Feeding, Care and Growing Tips
How you set about planting Marigold seeds is very much dependent on two factors: your geographical region and the Marigold type, viz. T. erecta versus T. patula – ‘African Marigold’ versus ‘French Marigold.’ This is because T. patula cultivars come into flower within only 60 days while T. erecta cultivars need at least 75 days and even up to 100 to bloom. In conjunction with that, consider your region’s growing season – in the north and Midlands it will be shorter than in the south-west of the country.
In most regions you should be able to plant T. patula cultivar seeds directly outdoors and enjoy a long blooming season. With T. erecta cultivars, your region’s growing season will dictate whether you can plant seeds outdoors or whether you should start them indoors. So, for example, in Leeds, with your average growing season of 163 days, if you sow seeds directly outdoors (not that we recommend it) you can enjoy T. patula Marigolds for three months but it would be a waste to sow T. erecta directly outdoors.
If you start Marigolds indoors, do so four to six weeks, adjusting for the variety, before the last predicted frost date for your region. Use a sterile potting mix in small biodegradeable pots for easy transplanting and to build in some flexibility. Put seeds three or four to a pot, patting them into the soil. Cover with a fine layer of soil and lightly dab it down. Water well.
Alternatively, you can simply buy plug plants or young plants in pots to mature indoors.
Marigold seeds do not need light to germinate but they do need the right temperature, and humidity is preferable. Soil temperature should hover around 21° centigrade for the seeds to germinate. You can introduce humidity by covering (but not sealing) the pots with cling film or shrink wrap. Remove it as soon as the seedlings sprout, which should be in three or four days.
Keep watering the sprouting plants and thin them as necessary.
Transplant outdoors after there is no danger of frost. Space the young plants per the spread and needs of the variety in question. As a rule of thumb, ‘African Marigold’ varieties should be spaced at about 50 to 60 centimetres and ‘French Marigold’ varieties at about 25 to 45 centimetres.
Regardless of whether you sow Marigold seeds directly outdoors or transplant them later, in the United Kingdom they should be sited in full sun. In the sunnier, warmer regions of the country they can be sited where they get filtered or dappled sunlight in the afternoon. The soil should be a light and moderately fertile loam. Good drainage is preferable and is a must if the soil is at all clayey or otherwise heavy.
For such popular and pretty plants Marigolds are amazingly low care. They are unfussy about the type of soil and also the pH. That said, the plants will perform best if the soil is amended with some organic compost and the pH is between 6.0 and 7.5.
Water them about weekly but more often in dry and hot weather. Though you do not need to water at soil level, do not allow water to fall on the flowerheads. As densely packed as they are, they are prone to rotting if they become wet.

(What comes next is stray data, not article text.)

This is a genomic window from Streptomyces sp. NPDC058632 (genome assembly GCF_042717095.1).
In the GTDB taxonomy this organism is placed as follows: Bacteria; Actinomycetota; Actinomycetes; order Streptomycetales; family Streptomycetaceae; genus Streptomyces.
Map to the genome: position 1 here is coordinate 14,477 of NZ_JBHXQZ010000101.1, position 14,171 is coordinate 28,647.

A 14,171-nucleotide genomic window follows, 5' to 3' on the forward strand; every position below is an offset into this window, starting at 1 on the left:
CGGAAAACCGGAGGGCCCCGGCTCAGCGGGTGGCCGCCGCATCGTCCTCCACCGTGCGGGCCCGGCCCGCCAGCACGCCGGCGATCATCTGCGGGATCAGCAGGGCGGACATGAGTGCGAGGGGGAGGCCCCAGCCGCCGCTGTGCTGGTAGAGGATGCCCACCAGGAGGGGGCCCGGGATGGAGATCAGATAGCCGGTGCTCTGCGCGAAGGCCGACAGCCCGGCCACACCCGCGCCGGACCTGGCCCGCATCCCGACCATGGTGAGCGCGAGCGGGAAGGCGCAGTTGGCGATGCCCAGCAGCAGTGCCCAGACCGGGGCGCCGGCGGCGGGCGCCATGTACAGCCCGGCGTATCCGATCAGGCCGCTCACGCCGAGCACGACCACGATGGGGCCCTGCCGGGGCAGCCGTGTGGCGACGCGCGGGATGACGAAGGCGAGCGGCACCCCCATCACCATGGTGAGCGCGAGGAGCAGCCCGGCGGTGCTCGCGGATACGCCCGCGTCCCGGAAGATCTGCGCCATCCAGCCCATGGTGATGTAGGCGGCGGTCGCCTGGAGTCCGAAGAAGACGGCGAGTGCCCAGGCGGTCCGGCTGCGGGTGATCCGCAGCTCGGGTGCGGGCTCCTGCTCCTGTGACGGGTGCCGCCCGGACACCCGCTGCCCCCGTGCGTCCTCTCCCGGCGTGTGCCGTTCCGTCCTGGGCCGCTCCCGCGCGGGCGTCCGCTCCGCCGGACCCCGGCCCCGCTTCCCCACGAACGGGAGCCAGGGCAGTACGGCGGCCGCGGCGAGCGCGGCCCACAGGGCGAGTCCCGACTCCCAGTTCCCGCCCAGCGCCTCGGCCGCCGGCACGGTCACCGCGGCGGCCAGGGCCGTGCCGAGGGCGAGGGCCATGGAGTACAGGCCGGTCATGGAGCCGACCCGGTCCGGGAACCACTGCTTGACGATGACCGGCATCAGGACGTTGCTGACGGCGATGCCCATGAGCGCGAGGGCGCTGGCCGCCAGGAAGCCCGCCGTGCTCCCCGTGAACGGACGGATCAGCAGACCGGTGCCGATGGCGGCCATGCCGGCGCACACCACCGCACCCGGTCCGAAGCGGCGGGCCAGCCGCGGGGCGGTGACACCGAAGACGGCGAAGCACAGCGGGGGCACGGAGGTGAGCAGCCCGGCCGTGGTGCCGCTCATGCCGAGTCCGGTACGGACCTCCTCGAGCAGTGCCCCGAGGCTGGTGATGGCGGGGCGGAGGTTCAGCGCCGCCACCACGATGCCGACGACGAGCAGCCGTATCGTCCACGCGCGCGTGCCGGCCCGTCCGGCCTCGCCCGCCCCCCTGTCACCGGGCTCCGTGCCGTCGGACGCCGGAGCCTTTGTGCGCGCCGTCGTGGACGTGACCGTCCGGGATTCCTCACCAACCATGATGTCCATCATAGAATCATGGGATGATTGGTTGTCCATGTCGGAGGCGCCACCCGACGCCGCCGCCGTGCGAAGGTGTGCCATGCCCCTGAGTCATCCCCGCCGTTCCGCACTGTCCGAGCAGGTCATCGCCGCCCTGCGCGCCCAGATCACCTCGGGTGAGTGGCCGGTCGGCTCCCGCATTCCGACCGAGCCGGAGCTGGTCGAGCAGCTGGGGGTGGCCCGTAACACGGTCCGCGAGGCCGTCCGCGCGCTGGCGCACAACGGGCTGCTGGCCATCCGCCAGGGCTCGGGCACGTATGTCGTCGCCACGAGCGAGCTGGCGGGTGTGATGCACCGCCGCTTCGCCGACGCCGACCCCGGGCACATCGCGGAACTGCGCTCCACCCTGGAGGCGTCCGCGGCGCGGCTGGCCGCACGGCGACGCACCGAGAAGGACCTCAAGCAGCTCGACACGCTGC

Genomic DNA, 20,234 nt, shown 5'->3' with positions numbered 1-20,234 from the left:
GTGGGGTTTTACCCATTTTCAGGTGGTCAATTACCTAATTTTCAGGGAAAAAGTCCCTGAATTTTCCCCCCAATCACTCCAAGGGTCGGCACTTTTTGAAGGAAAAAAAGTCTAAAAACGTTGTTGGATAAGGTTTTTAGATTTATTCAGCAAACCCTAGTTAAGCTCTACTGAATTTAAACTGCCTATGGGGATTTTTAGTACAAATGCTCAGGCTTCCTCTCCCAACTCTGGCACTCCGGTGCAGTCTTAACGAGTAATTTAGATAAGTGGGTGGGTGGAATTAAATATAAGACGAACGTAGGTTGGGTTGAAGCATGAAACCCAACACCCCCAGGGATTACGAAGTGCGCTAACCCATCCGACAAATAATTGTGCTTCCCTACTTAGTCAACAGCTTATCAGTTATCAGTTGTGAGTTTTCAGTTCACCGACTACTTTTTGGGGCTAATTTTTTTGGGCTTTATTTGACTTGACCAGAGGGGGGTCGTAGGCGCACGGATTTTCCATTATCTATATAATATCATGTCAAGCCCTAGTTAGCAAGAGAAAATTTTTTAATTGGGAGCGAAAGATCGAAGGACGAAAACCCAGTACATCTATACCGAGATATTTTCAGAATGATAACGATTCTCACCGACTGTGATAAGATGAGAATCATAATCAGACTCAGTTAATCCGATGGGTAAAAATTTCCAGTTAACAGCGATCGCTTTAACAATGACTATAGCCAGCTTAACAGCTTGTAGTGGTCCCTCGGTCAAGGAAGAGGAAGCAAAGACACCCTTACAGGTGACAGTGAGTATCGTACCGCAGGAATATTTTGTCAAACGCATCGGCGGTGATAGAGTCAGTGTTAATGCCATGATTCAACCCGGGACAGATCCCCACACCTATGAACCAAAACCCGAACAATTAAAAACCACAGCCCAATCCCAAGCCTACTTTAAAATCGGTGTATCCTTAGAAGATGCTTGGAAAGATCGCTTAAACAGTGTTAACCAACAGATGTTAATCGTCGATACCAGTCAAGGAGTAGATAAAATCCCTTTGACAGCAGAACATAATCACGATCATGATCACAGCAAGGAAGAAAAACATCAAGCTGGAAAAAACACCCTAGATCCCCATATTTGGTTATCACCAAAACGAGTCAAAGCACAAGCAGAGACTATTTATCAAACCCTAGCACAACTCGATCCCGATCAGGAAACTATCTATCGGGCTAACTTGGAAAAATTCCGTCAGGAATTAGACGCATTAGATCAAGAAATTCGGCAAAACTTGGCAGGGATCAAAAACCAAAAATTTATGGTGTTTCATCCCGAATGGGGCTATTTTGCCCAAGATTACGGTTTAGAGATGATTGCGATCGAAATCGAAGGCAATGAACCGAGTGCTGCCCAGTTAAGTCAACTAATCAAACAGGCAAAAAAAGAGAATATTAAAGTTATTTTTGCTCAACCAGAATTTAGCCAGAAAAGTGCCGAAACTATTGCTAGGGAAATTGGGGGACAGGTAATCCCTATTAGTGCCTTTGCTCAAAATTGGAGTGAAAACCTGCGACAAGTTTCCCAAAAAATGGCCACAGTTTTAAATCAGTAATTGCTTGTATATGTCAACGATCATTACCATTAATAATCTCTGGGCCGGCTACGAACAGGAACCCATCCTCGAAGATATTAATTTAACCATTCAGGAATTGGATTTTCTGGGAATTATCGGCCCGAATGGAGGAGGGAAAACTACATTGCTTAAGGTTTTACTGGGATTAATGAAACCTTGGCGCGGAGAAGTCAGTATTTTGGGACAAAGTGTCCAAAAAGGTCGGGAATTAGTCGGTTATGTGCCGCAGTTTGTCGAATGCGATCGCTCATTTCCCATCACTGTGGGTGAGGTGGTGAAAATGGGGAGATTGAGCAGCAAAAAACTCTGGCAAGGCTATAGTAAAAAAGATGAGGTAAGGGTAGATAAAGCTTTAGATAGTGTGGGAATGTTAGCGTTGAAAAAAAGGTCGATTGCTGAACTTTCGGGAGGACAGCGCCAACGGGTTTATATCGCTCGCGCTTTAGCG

Marigolds do not require fertilizing but a light feeding of slow-release 0-10-10 fertiliser just before the start of the flowering season will give the blooms to come that added boost. Do not feed Marigolds with a balanced fertilizer.
Pruning Tagetes Marigolds
Some Tagetes erecta varieties have a habit that can only be described as a ‘lanky habit’ (though a few others actually have a bushy habit). They shoot up, produce a flower, and only then start to branch. To foster bushy growth, after the plant is about six weeks old, pinch out the leader just above the topmost leaf node. Tagetes patula varieties are compact and bushy to begin with, and need not (or should not) be pinched.
Regardless of whether or not you pinch a Tagetes erecta variety, keep an eye on it. If it gets droopy, which can happen at any point in the plant’s life, you should stake it.
Farmers Harvesting Marigolds from a Field in Puebla, Mexico
Common Diseases and Problems
‘African Marigold’ varieties can be attacked by glasshouse red spider mite and may ‘catch’ powdery mildew.
Glasshouse red spider mite must be taken care of with despatch. The good news is that you have a choice of treatments. Newer biological controls include predatory mites and a predatory midge. More traditional organic chemical options include sprays like Neudorff Bug Free and oils like Vitax Plant Guard. Biological controls and traditional chemical treatments should not be used in conjunction with one another.
It is not only humans who like the piquant taste of Marigolds, slugs and snails enjoy eating them too. At least these pests are not difficult to control.
Where to Buy Tagetes Marigolds
Marigolds of many varieties are among the most easily-found plants at nurseries and garden centres. They are commonly sold as plug plants in trays and young plants in small pots. While brick-and-mortar outlets also sell Marigold seeds, the widest variety of seeds are found online at specialist merchants.
Though Marigolds are not invasive, many varieties are reliable self-seeders so you may choose not to deadhead religiously and let a fair number of blooms on some plants go to seed. Then, the following year you will automatically get Marigolds sprouting up in late spring.